It was the story of 2014, and had nothing to do with poker apart from the man at the centre of the scandal. Phil Ivey, one of poker’s most popular and well-respected players, was being sued for $9.6 million by the Borgata after an edge-sorting drama that not only had the hallmarks of a classic movie but would eventually be turned into one.
Poker is often referenced in popular culture. We call politicians on their bluffs, mention that the buck stops wherever we choose and praise or criticize those in the public eye for having a good pokerface. But when CNN reported on the Phil Ivey and Borgata scandal, it really did feel like poker had made it all the way to the mainstream headlines of the day.
It’s not the first legal case within poker to have reached its conclusion during the worldwide lockdown, with the Mike Postle case dismissal showing that perhaps the best time for cases to be swept under the carpet of poker’s history books is during a global pandemic.
The case was fairly simple. Phil Ivey worked with an accomplice to perform ‘edge-sorting’, a skill-based way of determining an edge against the casino to the tune of winning $10 million at $100,000 a deal. Ivey argued it was a skill, the casino said it was cheating.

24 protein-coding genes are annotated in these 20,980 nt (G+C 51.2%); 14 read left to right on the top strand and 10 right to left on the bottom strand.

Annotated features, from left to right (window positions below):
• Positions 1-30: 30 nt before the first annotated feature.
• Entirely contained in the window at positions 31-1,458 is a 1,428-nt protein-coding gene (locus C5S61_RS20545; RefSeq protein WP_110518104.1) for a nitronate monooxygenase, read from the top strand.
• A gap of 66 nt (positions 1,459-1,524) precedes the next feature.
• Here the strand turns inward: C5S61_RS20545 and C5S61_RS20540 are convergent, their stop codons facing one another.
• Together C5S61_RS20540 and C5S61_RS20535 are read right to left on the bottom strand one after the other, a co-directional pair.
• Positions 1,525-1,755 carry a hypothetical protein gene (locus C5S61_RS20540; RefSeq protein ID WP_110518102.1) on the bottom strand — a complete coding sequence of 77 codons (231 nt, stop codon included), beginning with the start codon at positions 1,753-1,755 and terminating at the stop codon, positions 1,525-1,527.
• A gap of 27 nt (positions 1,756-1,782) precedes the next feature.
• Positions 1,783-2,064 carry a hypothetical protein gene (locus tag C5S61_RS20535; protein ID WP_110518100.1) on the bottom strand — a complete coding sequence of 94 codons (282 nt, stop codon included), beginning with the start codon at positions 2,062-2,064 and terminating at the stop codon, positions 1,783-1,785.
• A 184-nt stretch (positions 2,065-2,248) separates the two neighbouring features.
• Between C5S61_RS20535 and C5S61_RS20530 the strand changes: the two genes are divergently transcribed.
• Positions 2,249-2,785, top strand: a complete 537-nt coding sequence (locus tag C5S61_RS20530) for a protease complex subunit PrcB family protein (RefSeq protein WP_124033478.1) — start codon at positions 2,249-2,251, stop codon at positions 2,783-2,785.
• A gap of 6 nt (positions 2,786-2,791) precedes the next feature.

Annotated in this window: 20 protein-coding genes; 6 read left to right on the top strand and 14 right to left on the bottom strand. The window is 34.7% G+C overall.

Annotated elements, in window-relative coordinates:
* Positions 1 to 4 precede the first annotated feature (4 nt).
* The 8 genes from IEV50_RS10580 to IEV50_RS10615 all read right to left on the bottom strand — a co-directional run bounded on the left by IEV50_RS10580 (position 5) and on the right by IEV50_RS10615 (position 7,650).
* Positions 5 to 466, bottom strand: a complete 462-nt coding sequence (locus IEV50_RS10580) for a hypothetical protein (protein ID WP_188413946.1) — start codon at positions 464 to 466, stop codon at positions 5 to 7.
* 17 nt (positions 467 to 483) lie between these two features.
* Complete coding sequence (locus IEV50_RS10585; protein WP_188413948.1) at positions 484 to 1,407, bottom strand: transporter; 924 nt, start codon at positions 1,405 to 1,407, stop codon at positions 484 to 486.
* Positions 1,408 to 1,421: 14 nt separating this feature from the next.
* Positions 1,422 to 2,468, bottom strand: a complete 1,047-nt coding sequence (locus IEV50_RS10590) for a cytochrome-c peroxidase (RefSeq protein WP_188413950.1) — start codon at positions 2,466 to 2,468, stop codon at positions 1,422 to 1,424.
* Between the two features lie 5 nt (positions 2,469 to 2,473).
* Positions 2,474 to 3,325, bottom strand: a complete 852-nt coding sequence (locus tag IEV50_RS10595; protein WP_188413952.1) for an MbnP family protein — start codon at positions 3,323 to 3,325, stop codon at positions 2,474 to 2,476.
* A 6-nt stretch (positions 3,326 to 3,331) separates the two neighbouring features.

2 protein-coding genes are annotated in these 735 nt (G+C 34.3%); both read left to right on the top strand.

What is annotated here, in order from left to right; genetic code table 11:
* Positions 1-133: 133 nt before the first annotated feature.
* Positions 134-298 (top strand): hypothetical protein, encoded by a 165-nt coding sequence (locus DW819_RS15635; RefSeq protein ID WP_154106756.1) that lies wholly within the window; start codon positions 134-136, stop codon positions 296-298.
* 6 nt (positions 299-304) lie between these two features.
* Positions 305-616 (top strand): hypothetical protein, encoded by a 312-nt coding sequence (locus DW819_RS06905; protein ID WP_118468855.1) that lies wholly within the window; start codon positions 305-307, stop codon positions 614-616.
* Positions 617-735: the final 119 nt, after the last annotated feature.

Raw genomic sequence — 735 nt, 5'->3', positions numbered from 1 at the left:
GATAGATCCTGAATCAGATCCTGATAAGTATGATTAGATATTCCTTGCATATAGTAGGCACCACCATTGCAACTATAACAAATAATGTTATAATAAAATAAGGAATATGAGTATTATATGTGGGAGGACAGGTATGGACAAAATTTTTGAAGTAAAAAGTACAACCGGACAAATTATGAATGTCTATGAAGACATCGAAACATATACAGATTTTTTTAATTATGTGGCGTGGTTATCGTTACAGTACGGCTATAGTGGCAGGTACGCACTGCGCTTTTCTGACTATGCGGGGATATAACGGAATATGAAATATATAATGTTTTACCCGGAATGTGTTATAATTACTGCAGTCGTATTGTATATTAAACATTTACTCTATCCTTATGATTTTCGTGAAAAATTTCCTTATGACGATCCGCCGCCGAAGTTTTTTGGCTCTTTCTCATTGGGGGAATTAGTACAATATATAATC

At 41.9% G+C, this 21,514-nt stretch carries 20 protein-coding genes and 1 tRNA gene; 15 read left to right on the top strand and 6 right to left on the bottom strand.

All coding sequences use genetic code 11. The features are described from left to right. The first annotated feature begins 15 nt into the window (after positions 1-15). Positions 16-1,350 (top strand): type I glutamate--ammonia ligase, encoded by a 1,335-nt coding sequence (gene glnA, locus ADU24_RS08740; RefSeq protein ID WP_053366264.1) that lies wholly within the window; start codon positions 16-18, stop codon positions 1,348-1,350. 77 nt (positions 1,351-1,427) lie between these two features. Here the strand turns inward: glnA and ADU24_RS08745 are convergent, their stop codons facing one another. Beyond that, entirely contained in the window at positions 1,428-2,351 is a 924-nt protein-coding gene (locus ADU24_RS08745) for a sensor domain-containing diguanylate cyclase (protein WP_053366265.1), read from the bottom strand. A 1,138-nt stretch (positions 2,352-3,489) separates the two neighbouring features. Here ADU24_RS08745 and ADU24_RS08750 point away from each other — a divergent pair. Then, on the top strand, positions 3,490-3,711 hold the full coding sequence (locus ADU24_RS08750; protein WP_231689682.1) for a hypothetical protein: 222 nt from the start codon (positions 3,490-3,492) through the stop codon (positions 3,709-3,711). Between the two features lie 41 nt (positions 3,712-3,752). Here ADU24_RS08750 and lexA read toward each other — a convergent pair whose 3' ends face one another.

In recent years, the money – won way back in 2012 – took on less importance. It became a principle-based argument. Was it dishonest or a casino leak that warranted exposure? Fans were split on the moral quandry in which anyone who cared about Ivey was placed. On Wednesday morning, it was reported that Ivey and Borgata had reached a settlement following mediation between the two parties.
If you want to know how bad it got between the accused and the accuser, some of Ivey’s winnings – namely in last year’s WSOP Poker Players Championship, were garnished by Borgata after they were allowed to seize his Nevada assets.
Ivey himself, just as he might have done at the poker table, kept his cards extremely close to his chest. He surfaced more in the years that followed and has played at both of the most recent WSOP in Las Vegas, although with no live tournament festival so far this year, that may not be possible in 2020.
He went to Macau, he put out a video on Short Deck poker, he even answered some sporadic questions over the years as the man who has always been a poker enigma gave a little content back to the people who loved him.
The end of the Borgata case may well prove a watershed moment for poker fans as much as it will Ivey himself. Many sided with Phil Ivey during the dispute, many more than the few who agreed with Borgata. But a whole chunk of the poker population just wanted Ivey to get back to doing what he does best – playing poker at the highest stakes.
Finally, those in the latter group may have got their wish.